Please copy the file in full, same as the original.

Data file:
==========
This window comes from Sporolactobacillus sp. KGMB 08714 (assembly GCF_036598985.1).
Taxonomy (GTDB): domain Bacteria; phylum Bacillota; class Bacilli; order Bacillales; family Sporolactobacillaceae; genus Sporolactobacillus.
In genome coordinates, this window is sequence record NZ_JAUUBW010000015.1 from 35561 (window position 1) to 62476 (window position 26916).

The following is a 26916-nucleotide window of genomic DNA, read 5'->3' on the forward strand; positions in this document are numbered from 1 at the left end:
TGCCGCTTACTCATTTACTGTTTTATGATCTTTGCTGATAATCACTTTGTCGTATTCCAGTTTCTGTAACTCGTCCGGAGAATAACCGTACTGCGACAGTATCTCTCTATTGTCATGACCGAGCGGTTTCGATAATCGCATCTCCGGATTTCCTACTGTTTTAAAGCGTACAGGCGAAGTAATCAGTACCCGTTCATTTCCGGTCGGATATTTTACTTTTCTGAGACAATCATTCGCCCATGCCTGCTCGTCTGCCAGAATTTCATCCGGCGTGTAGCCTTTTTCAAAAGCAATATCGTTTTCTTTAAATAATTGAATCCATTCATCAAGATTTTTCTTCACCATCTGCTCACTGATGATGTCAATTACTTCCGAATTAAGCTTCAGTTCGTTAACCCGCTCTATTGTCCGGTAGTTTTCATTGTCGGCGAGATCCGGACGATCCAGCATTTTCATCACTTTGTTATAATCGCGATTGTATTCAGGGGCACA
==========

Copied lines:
This window comes from Sporolactobacillus sp. KGMB 08714 (assembly GCF_036598985.1).
Taxonomy (GTDB): domain Bacteria; phylum Bacillota; class Bacilli; order Bacillales; family Sporolactobacillaceae; genus Sporolactobacillus.
In genome coordinates, this window is sequence record NZ_JAUUBW010000015.1 from 35561 (window position 1) to 62476 (window position 26916).

The following is a 26916-nucleotide window of genomic DNA, read 5'->3' on the forward strand; positions in this document are numbered from 1 at the left end:
TGCCGCTTACTCATTTACTGTTTTATGATCTTTGCTGATAATCACTTTGTCGTATTCCAGTTTCTGTAACTCGTCCGGAGAATAACCGTACTGCGACAGTATCTCTCTATTGTCATGACCGAGCGGTTTCGATAATCGCATCTCCGGATTTCCTACTGTTTTAAAGCGTACAGGCGAAGTAATCAGTACCCGTTCATTTCCGGTCGGATATTTTACTTTTCTGAGACAATCATTCGCCCATGCCTGCTCGTCTGCCAGAATTTCATCCGGCGTGTAGCCTTTTTCAAAAGCAATATCGTTTTCTTTAAATAATTGAATCCATTCATCAAGATTTTTCTTCACCATCTGCTCACTGATGATGTCAATTACTTCCGAATTAAGCTTCAGTTCGTTAACCCGCTCTATTGTCCGGTAGTTTTCATTGTCGGCGAGATCCGGACGATCCAGCATTTTCATCACTTTGTTATAATCGCGATTGTATTCAGGGGCACA